Fixing Obama's 'Israel Problem'

The Obama administration has an 'Israel problem,' and its recent focus on freezing Israeli settlement construction is a far cry from the solution, according to the Israel Policy Forum's report released last Monday, which distills the opinions of a distinguished group of some twenty former and current Israeli officials, analysts, and academics during a private Roundtable discussion convened by IPF in Tel Aviv last month.

The report provides a diverse assortment of Israeli perspectives on how the Obama administration can modify its approach to Israeli-Palestinian negotiations to improve its poor standing in the eyes of Israelis, and help create momentum toward a two-state solution.

In the recent past, Barack Obama has not enjoyed much popularity in the world's only predominantly Jewish state. A few weeks after Obama's landmark speech to "the Muslim world" in June of this year, merely 6% of Israeli Jews considered him to hold pro-Israeli attitudes; the same poll revealed that almost 90% saw George W. Bush as pro-Israeli.

The minds behind the IPF report coalesced around one chief grievance: the administration's chosen strategy of calling for a total freeze on the expansion of settlements in Palestinian territories. The report critiques it as an excessive precondition and an impractical demand. In the past few months, the nature of the settlement freeze has become the centerpiece of the Palestinian case against coming to the negotiating table with Israel.

On Wednesday, Benjamin Netanyahu offered a concession by promising a halt on residential construction for the next ten months. But Palestinian leaders are dissatisfied, because the moratorium does nothing to hamper construction in predominantly Arab East Jerusalem, and allows for the completion of up to 3,000 housing units that are already being built.

If freezing settlements is a misguided focal point for sparking negotiations, then what is the Obama administration to do? The participants of the Roundtable discussion recommend that the current negotiations be either accompanied or supplanted by a multilayered policy that pragmatically enhances the viability of a Palestinian state, thereby creating a more hospitable atmosphere for dialogue.

The paper is sprawling, and deliberately eschews prescribing one clean solution to the administration's troubles, but its most salient theme is replacing the negotiable with the feasible. It advocates incrementally diminishing Israeli presence in the territories and taking practical steps to enhance the Palestinian standard of living. Tempering the growth of settlements is one metric by which this progress can be measured -- but no specific element of this process should be considered a prerequisite for advancing negotiations. Focusing on gradual and practical development "improves the chances of the success of [American envoy George] Mitchell's talks, or protects them if the talks break down."

These incremental steps range from adjusting the security fence in Jerusalem to reforming Palestinian judicial, economic, and political institutions at an accelerated pace. The participants of the Roundtable discussion were divided about whether these steps should be implemented before or simultaneously alongside negotiations. In either case, the assumption is that making a Palestinian state significantly more realistic "will inevitably and inexorably impact the political atmosphere on both sides and the viability of negotiations."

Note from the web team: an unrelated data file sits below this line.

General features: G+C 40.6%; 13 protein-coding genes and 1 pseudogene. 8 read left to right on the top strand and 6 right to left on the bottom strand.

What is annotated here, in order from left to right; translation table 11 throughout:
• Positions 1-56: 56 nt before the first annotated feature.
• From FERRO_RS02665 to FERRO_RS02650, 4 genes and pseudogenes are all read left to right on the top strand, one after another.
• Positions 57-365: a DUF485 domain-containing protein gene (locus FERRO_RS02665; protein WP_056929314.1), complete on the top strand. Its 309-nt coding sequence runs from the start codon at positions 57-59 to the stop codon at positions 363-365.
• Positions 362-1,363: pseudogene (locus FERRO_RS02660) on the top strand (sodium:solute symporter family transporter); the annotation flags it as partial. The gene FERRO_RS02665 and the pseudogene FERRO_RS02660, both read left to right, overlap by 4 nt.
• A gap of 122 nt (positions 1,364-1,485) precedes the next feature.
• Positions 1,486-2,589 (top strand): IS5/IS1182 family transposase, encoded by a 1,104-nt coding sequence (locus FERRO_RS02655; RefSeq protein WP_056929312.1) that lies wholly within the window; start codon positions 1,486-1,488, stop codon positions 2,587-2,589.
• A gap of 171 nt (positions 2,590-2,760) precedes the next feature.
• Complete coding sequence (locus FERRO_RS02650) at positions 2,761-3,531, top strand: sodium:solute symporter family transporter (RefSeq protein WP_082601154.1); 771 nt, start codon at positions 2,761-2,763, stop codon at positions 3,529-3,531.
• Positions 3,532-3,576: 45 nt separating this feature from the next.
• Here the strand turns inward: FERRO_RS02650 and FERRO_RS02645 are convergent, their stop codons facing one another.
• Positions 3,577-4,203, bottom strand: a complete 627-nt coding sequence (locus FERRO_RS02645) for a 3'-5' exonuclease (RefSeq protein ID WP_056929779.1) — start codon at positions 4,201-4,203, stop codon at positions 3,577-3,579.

Some members of the Roundtable were outspoken supporters of the Fayyad plan, the proposition of Palestinian Prime Minister Salam Fayyad, who argues that the Palestinians' best shot at independence is the de facto creation of a Palestinian state in the West Bank in just two years, by concentrating on achieving the governmental and economic progress required to actually function as one. As a putatively apolitical vision, the Fayyad Plan meshes well with the incrementalist and hands-on approach fleshed out in the IPF report.

"The Fayaad plan is special because it's practical, and it will change the reality without declaration. What lies between many of the Israelis and many of the Palestinians is slogans and rhetoric, and the Fayyad plan puts it aside, and says 'OK, we shall concentrate our efforts on building a state, and changing the reality on the ground,'" said General (ret.) Ephraim Sneh, former Israel Deputy Defense Minister, during a conference call regarding the IPF report last Monday.

The other major ideas produced during the Roundtable discussion centered primarily on the role of the United States and regional actors. Many contributors to the report felt that the US must play a critical role in mitigating Palestinian fears of the pitfalls of becoming a provisional state, and that Israel's Arab neighbors should fulfill their responsibilities as detailed in the Israeli-Palestinian Roadmap.

The participants of the Roundtable discussion are undoubtedly aware that their policy advice is easier said than done. But the very purpose of homing in on practical steps that improve the prospect of negotiations is to recognize that sometimes, the act of doing makes the act of saying a great deal easier.